Virtual worlds are fully simulated 3-dimensional digital environments, much like gaming environments, which users enter in the form of a character known as an avatar. Virtual worlds are sometimes also referred to as MUVEs (Multi-User Virtual Environments). The difference between virtual worlds and gaming environments is that the former do not typically involve the kinds of game-like goals, quests and challenges which are an integral part of the latter.
Virtual worlds have much in common with web 2.0, given that they facilitate multimodal interaction and collaboration across the internet. At the same time, they are linked to the web 3.0 concept of the geospatial web. Half a decade ago, virtual worlds were widely viewed as being at the cutting edge of educational technology development, with many educational institutions establishing a presence and running interactive classes and meetings on the best-known platform, Second Life. In the intervening years, interest in virtual worlds has waned as educators have turned their attention to emerging forms of mobile learning which do not focus on a separate digital realm, but rather focus on (re-)integrating the virtual and the real through augmented reality and similar paradigms. However, as a subset of virtual reality platforms, virtual worlds may yet see a new lease of life with the increasing popularity of VR headsets that offer a much more immersive experience than a flat computer monitor.
Virtual worlds offer opportunities for immersive, situated learning in a simulated environment. In a virtual world like Second Life, students can visit museums and galleries whose layout matches that of their real-world counterparts. They can visit simulations to learn about everything from the structure of molecules to customs in Ancient Rome. They can practise skills in areas ranging from patient-doctor consultations to urban design, building up confidence before embarking on real-world encounters or entering real-world scenarios. Given the linguistic nature of most avatar-to-avatar interactions, there is potential for language learning, with effective communication depending also on the development of digital literacies like multimodal literacy. There has been some discussion of situated cognition, based on the notion that embodiment has a major impact on the way we learn. Although avatars’ bodies, like virtual worlds themselves, are simulated, it may be that even simulated embodiment affects the nature of the learning that takes place. A great deal of related research is now taking place in gaming environments, which combine many of the features of virtual worlds with game-oriented goals, as noted above.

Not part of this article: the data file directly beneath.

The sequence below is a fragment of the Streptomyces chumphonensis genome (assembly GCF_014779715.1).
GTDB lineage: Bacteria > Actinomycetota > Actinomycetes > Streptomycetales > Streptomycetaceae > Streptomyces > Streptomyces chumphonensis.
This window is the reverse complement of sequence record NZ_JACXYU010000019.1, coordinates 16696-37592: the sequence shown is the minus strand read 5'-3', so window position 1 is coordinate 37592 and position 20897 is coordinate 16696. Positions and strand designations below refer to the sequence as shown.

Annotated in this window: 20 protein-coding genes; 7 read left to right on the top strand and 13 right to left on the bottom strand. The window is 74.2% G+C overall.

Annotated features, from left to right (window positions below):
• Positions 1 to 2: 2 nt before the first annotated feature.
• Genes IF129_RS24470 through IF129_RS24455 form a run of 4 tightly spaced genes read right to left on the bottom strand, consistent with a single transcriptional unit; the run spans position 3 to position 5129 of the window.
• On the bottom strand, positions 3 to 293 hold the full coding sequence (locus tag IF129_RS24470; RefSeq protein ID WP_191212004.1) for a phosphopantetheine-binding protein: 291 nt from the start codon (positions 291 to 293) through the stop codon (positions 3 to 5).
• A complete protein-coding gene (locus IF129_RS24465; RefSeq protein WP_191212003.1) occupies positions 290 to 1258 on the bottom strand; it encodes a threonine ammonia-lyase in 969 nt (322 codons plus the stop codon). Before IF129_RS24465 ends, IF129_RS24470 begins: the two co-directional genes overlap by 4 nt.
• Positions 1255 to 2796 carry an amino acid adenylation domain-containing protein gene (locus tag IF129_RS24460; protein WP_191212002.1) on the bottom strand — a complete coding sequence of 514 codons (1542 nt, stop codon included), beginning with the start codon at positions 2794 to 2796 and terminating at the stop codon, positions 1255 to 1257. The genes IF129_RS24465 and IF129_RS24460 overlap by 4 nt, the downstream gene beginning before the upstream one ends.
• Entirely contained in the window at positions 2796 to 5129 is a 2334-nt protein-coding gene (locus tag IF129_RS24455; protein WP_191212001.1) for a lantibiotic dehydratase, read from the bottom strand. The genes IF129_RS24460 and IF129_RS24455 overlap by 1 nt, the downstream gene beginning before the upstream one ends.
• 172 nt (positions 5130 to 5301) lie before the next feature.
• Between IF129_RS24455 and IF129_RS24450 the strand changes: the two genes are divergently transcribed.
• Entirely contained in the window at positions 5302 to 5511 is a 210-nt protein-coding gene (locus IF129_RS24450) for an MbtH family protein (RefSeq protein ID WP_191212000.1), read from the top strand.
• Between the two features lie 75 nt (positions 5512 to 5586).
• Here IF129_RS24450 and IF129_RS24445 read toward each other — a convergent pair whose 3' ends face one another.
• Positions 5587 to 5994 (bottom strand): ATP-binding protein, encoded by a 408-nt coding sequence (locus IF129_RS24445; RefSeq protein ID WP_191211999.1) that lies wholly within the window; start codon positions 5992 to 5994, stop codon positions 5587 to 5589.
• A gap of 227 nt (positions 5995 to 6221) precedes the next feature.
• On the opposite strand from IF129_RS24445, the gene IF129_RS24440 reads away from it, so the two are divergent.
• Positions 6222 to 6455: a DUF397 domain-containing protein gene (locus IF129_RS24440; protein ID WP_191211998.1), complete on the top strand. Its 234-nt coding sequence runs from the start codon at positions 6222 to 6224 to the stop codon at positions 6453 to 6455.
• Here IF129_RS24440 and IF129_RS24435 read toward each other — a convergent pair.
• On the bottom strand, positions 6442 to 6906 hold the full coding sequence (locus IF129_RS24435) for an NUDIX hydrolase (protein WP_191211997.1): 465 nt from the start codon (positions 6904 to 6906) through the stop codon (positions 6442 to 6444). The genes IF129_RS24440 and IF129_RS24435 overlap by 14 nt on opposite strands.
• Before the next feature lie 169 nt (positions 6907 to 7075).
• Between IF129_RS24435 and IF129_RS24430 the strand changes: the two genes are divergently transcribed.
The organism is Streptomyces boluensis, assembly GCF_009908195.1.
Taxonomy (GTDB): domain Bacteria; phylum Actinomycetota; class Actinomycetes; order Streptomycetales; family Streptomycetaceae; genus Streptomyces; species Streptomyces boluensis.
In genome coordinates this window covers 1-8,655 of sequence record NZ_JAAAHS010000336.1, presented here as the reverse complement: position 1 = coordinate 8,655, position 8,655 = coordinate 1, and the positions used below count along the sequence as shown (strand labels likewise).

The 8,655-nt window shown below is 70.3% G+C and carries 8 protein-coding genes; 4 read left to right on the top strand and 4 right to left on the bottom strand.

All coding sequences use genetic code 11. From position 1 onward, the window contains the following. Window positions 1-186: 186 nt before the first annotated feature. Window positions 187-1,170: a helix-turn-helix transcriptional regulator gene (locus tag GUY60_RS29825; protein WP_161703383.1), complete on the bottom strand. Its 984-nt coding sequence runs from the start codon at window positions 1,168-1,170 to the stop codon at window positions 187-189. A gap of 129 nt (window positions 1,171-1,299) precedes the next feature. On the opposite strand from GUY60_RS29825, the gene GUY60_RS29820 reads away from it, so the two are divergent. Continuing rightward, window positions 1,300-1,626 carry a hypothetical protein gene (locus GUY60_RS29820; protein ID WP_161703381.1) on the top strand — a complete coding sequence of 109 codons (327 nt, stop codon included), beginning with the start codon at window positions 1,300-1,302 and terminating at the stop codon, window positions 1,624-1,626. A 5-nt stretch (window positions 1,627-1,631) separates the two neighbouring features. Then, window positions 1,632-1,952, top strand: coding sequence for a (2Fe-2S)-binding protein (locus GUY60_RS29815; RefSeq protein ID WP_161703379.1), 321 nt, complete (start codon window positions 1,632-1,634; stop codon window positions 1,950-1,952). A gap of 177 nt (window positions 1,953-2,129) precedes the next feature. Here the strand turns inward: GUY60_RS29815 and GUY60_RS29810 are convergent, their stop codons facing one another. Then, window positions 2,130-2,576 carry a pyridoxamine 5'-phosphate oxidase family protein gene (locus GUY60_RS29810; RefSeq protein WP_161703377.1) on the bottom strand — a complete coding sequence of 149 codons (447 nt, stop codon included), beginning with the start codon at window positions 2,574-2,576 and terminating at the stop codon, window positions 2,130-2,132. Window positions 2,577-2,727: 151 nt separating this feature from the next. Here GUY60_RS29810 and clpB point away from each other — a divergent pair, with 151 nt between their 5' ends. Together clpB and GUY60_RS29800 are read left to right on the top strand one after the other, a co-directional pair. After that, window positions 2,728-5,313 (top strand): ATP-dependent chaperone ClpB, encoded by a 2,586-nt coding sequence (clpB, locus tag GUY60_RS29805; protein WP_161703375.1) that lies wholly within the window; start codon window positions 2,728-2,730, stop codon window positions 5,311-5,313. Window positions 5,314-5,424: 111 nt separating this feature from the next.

Some virtual worlds can be accessed on the web, though others, including Second Life, still require users to download specialised (but generally free) software. For more information about Second Life, take a look at Second Life’s YouTube channel, and for more information on education in Second Life, see Second Life’s Destination Guide: Education & Nonprofits, the Second Life Wiki’s section on Education, or the Second Life for Educators Facebook Group.
Other virtual worlds include There and Twinity. There are a number of virtual worlds for children, which typically roll virtual world, social networking and gaming features into a single platform; these include Club Penguin Island, Habbo, Moshi Monsters, and Whyville. Note that although Teen Second Life was discontinued in 2011, teens can enter Second Life subject to certain restrictions.
There has been some educational interest in the multi-platform OpenSim, where users can create their own customised virtual worlds; other platforms for creating virtual worlds include Active Worlds, Kaneva, Kitely and Multiverse.
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